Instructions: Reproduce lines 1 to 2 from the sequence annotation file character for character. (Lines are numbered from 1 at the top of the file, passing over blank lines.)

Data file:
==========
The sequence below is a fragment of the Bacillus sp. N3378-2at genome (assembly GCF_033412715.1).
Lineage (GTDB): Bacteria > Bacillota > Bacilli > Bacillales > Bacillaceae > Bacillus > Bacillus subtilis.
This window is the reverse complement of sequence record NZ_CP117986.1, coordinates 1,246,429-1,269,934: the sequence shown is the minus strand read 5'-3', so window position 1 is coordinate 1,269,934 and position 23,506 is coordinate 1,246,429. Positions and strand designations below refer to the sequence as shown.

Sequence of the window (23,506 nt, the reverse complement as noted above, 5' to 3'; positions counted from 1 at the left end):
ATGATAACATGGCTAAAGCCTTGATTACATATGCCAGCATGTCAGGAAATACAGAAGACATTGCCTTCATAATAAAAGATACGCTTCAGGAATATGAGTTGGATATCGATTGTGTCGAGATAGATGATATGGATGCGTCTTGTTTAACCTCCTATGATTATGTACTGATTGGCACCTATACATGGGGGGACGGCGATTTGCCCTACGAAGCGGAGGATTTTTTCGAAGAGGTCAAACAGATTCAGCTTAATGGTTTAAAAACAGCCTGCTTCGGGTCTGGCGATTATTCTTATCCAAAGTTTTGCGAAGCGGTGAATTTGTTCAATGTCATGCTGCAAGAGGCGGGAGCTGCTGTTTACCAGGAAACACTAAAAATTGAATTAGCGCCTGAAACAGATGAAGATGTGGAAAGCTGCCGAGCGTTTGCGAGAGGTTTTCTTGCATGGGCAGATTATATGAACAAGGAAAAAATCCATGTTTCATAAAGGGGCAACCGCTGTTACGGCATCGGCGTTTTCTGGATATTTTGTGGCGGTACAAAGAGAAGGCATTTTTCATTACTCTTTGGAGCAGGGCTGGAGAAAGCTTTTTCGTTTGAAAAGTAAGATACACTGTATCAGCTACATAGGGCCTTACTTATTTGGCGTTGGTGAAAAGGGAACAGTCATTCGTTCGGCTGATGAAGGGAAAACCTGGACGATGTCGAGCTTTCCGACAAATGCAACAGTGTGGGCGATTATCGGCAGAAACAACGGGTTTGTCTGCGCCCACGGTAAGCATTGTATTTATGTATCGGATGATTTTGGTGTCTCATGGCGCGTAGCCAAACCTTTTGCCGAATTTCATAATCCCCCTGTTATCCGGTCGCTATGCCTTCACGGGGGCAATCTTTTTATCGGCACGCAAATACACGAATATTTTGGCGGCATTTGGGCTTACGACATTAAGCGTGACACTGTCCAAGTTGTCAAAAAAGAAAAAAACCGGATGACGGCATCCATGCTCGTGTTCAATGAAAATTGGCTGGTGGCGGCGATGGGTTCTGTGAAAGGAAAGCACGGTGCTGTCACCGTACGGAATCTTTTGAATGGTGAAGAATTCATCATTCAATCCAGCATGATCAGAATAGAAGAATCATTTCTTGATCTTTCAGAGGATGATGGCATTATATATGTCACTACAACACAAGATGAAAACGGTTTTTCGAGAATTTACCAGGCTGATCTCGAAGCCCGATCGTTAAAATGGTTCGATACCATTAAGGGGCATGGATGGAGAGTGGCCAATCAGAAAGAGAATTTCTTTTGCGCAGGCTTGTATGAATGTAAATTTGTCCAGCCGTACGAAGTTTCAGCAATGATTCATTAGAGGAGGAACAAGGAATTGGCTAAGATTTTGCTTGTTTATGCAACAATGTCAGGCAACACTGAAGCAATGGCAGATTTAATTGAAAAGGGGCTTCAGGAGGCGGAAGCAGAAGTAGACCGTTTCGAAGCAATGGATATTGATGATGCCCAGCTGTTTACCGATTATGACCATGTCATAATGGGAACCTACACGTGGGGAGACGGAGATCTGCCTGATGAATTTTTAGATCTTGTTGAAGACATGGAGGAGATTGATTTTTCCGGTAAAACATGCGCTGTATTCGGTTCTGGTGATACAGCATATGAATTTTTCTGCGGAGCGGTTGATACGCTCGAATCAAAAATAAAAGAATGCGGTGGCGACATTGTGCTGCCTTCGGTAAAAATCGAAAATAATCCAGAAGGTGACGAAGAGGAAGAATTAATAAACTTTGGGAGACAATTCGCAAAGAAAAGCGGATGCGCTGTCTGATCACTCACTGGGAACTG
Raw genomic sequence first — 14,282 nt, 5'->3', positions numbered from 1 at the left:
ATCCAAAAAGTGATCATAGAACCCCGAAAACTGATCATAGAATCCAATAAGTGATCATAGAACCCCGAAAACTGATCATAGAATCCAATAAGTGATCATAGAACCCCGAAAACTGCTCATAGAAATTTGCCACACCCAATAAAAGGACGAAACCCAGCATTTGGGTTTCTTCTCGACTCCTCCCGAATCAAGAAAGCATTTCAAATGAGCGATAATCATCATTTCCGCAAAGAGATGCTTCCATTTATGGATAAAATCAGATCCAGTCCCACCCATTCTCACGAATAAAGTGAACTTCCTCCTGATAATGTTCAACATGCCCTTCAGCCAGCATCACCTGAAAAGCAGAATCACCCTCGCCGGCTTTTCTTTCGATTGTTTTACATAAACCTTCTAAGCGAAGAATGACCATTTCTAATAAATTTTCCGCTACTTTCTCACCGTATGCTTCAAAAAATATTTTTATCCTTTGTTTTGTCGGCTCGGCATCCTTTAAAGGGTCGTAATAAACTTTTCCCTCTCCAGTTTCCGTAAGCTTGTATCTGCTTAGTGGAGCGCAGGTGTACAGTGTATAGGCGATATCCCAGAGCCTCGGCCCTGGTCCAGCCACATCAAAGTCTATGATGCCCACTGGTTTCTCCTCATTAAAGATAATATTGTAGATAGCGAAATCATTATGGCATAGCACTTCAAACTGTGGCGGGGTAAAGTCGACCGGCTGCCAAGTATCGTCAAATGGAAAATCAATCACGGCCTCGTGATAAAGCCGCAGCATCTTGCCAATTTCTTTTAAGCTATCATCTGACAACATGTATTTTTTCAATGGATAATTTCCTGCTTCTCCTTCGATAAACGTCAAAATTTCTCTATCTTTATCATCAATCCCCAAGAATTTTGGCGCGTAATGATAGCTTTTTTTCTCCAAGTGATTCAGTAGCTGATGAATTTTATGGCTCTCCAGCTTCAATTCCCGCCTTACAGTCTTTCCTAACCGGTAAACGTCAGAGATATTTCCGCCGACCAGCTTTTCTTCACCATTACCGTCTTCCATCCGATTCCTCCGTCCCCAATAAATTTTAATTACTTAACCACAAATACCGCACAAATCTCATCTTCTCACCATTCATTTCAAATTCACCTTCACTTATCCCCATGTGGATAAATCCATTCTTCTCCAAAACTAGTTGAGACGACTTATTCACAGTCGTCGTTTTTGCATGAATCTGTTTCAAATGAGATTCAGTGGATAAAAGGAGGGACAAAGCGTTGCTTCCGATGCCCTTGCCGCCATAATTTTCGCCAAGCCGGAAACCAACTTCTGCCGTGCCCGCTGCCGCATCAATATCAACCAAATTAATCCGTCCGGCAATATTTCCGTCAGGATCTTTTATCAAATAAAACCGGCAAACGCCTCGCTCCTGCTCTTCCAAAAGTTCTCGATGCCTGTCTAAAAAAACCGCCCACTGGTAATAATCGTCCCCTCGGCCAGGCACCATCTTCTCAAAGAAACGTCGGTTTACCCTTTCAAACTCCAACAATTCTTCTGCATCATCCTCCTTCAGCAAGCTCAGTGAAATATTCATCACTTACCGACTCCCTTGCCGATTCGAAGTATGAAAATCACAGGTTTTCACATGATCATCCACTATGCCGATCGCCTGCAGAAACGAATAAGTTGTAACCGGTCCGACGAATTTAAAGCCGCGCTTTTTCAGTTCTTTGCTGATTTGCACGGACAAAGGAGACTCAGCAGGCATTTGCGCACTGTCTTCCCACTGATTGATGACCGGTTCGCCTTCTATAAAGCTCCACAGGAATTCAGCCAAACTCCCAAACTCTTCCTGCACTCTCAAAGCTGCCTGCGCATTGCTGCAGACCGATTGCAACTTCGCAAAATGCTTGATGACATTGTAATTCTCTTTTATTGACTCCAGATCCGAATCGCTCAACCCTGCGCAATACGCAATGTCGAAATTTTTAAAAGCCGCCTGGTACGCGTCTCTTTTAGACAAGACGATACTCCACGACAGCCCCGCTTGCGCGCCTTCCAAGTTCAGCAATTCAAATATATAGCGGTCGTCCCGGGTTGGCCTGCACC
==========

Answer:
The sequence below is a fragment of the Bacillus sp. N3378-2at genome (assembly GCF_033412715.1).
Lineage (GTDB): Bacteria > Bacillota > Bacilli > Bacillales > Bacillaceae > Bacillus > Bacillus subtilis.